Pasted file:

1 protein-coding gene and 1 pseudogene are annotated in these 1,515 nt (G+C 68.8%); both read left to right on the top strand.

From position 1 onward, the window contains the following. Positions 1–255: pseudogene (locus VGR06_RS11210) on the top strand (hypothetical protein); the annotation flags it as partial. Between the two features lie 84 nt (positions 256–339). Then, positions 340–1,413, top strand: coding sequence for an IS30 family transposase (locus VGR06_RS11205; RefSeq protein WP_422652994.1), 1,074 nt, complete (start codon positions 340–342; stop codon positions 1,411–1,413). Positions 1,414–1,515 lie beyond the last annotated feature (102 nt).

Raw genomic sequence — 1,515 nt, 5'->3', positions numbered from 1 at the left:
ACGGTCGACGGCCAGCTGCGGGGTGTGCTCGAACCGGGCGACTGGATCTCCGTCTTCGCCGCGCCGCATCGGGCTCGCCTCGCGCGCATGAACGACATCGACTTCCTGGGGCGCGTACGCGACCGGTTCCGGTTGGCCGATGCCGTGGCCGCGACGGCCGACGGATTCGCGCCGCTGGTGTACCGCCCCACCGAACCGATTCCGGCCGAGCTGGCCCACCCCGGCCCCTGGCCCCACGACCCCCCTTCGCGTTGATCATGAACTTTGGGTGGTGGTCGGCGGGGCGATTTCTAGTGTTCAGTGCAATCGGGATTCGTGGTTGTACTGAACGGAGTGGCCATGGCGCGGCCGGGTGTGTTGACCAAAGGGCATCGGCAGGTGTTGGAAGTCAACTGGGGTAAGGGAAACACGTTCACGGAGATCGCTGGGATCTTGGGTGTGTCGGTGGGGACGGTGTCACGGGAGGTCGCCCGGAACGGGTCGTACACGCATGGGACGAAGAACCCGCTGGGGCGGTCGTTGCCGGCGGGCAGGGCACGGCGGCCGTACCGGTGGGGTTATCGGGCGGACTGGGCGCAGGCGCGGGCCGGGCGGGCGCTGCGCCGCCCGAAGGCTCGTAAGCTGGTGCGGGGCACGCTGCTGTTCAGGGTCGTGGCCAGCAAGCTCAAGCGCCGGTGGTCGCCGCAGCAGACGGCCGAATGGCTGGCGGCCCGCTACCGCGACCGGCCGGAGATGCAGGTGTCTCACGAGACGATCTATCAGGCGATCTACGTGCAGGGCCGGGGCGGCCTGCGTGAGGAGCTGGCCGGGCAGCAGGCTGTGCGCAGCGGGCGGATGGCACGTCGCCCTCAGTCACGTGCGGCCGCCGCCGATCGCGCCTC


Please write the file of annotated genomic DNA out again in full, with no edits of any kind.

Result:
1 protein-coding gene and 1 pseudogene are annotated in these 1,515 nt (G+C 68.8%); both read left to right on the top strand.

From position 1 onward, the window contains the following. Positions 1–255: pseudogene (locus VGR06_RS11210) on the top strand (hypothetical protein); the annotation flags it as partial. Between the two features lie 84 nt (positions 256–339). Then, positions 340–1,413, top strand: coding sequence for an IS30 family transposase (locus VGR06_RS11205; RefSeq protein WP_422652994.1), 1,074 nt, complete (start codon positions 340–342; stop codon positions 1,411–1,413). Positions 1,414–1,515 lie beyond the last annotated feature (102 nt).

Raw genomic sequence — 1,515 nt, 5'->3', positions numbered from 1 at the left:
ACGGTCGACGGCCAGCTGCGGGGTGTGCTCGAACCGGGCGACTGGATCTCCGTCTTCGCCGCGCCGCATCGGGCTCGCCTCGCGCGCATGAACGACATCGACTTCCTGGGGCGCGTACGCGACCGGTTCCGGTTGGCCGATGCCGTGGCCGCGACGGCCGACGGATTCGCGCCGCTGGTGTACCGCCCCACCGAACCGATTCCGGCCGAGCTGGCCCACCCCGGCCCCTGGCCCCACGACCCCCCTTCGCGTTGATCATGAACTTTGGGTGGTGGTCGGCGGGGCGATTTCTAGTGTTCAGTGCAATCGGGATTCGTGGTTGTACTGAACGGAGTGGCCATGGCGCGGCCGGGTGTGTTGACCAAAGGGCATCGGCAGGTGTTGGAAGTCAACTGGGGTAAGGGAAACACGTTCACGGAGATCGCTGGGATCTTGGGTGTGTCGGTGGGGACGGTGTCACGGGAGGTCGCCCGGAACGGGTCGTACACGCATGGGACGAAGAACCCGCTGGGGCGGTCGTTGCCGGCGGGCAGGGCACGGCGGCCGTACCGGTGGGGTTATCGGGCGGACTGGGCGCAGGCGCGGGCCGGGCGGGCGCTGCGCCGCCCGAAGGCTCGTAAGCTGGTGCGGGGCACGCTGCTGTTCAGGGTCGTGGCCAGCAAGCTCAAGCGCCGGTGGTCGCCGCAGCAGACGGCCGAATGGCTGGCGGCCCGCTACCGCGACCGGCCGGAGATGCAGGTGTCTCACGAGACGATCTATCAGGCGATCTACGTGCAGGGCCGGGGCGGCCTGCGTGAGGAGCTGGCCGGGCAGCAGGCTGTGCGCAGCGGGCGGATGGCACGTCGCCCTCAGTCACGTGCGGCCGCCGCCGATCGCGCCTC